My wife and I just saw the new DC flick “Wonder Woman.” At its core, the message of the film is about the duty of helping others. The other, however, is not the person that I choose out of partiality, that is, it’s not one that is chosen because of what I can gain from him. On the contrary, the other is anyone who cannot, for whatever reason, help himself.
The setting of the film is WW I, and Diana Prince / Wonder Wonder, who lives on an island paradise with her people, says that she will go and fight for others even if no one else will go. Later, we see that her devotion to duty is real and that she learns to love others not because they deserve it but simply because it is what she believes is right. Love is right.
I happen to have been reading Kierkegaard’s Works of Love, and he makes this same point at the beginning: that love is a duty. For love to be Love it cannot be spontaneous love, as the poets would like. Rather it must be based on something higher than whim or “falling in love”–something much higher: eternity. The words “you shall” in the second greatest commandment give love this eternal quality.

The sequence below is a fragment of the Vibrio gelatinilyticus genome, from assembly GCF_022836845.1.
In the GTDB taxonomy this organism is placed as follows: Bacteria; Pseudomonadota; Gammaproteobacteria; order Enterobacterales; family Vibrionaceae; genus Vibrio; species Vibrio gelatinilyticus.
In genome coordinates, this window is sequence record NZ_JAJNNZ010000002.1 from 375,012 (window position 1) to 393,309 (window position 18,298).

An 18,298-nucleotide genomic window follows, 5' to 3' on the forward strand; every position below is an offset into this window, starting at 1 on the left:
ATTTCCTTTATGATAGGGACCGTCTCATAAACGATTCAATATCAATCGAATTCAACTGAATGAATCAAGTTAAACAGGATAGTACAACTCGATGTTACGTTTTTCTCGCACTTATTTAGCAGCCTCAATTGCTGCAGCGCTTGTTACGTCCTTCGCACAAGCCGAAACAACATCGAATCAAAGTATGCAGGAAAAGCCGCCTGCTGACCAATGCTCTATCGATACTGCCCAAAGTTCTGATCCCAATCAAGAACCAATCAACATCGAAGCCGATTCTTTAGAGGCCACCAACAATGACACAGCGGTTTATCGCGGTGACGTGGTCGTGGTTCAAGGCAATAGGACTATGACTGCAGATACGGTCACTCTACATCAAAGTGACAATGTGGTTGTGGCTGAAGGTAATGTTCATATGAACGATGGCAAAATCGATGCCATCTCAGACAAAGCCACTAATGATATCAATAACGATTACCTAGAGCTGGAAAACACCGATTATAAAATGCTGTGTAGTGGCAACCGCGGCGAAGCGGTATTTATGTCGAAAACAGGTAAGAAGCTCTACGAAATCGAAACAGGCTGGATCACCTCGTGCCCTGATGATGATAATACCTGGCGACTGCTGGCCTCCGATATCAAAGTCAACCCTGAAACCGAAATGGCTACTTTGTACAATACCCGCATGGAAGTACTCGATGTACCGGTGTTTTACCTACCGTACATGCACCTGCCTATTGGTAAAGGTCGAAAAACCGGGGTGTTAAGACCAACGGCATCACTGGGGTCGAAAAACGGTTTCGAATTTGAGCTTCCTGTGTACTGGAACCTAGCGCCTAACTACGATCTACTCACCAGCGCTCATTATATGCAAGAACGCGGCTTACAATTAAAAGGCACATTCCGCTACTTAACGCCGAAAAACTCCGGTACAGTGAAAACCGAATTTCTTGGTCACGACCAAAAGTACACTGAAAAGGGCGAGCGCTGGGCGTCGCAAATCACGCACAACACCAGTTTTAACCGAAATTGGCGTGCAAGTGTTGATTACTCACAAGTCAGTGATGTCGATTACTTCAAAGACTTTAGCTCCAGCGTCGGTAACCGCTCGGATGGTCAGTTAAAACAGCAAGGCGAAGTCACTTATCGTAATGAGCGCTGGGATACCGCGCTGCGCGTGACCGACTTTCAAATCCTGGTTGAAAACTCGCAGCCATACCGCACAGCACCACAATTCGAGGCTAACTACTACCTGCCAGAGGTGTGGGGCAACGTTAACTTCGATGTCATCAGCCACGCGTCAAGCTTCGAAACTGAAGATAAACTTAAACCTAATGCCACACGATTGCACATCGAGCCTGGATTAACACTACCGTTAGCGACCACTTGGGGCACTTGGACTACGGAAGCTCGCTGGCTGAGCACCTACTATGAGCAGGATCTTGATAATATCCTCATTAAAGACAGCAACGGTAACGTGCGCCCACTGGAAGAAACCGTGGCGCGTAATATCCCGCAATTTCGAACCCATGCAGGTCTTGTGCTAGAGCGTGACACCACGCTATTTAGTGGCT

Another interesting facet of the movie was the fact that Diana was fighting not just for one side or the other but for all mankind. It was up to her not to defeat the Germans, but to defeat Ares, the god of war, who sought to bring death to mankind by provoking war among them. Diana’s hope was to kill Ares so that she might free people to love one another and have peace.
In this way again I see Kierkegaard’s point about the second great commandment. He says that one particular phrase in the command is the secret to killing selfishness and partiality; that phrase is “as yourself.” What the phrase does is make sure that selfishness is put away because we are called to love the neighbor as we love ourselves. There is no room then for choosing to love others because of something they give us, that is, because in some way they feed our selfish desires.